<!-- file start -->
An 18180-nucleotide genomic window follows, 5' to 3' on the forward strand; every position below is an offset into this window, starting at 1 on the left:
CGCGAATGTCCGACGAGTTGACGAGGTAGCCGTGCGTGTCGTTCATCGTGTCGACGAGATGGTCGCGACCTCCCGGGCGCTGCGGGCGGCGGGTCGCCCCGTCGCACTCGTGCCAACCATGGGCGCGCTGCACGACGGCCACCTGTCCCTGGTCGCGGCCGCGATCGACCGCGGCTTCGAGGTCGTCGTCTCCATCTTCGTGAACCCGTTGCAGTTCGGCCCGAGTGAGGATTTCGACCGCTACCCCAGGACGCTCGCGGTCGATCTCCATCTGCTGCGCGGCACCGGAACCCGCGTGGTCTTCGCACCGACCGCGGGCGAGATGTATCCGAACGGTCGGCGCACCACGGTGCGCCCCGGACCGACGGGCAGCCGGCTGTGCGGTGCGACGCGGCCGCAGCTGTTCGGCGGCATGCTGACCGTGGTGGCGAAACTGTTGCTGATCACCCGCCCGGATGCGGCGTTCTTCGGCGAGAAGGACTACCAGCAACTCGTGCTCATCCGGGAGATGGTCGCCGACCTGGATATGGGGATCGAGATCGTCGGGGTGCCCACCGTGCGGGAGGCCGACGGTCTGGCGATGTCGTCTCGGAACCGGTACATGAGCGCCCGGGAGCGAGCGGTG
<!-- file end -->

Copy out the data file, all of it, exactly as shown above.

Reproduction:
An 18180-nucleotide genomic window follows, 5' to 3' on the forward strand; every position below is an offset into this window, starting at 1 on the left:
CGCGAATGTCCGACGAGTTGACGAGGTAGCCGTGCGTGTCGTTCATCGTGTCGACGAGATGGTCGCGACCTCCCGGGCGCTGCGGGCGGCGGGTCGCCCCGTCGCACTCGTGCCAACCATGGGCGCGCTGCACGACGGCCACCTGTCCCTGGTCGCGGCCGCGATCGACCGCGGCTTCGAGGTCGTCGTCTCCATCTTCGTGAACCCGTTGCAGTTCGGCCCGAGTGAGGATTTCGACCGCTACCCCAGGACGCTCGCGGTCGATCTCCATCTGCTGCGCGGCACCGGAACCCGCGTGGTCTTCGCACCGACCGCGGGCGAGATGTATCCGAACGGTCGGCGCACCACGGTGCGCCCCGGACCGACGGGCAGCCGGCTGTGCGGTGCGACGCGGCCGCAGCTGTTCGGCGGCATGCTGACCGTGGTGGCGAAACTGTTGCTGATCACCCGCCCGGATGCGGCGTTCTTCGGCGAGAAGGACTACCAGCAACTCGTGCTCATCCGGGAGATGGTCGCCGACCTGGATATGGGGATCGAGATCGTCGGGGTGCCCACCGTGCGGGAGGCCGACGGTCTGGCGATGTCGTCTCGGAACCGGTACATGAGCGCCCGGGAGCGAGCGGTG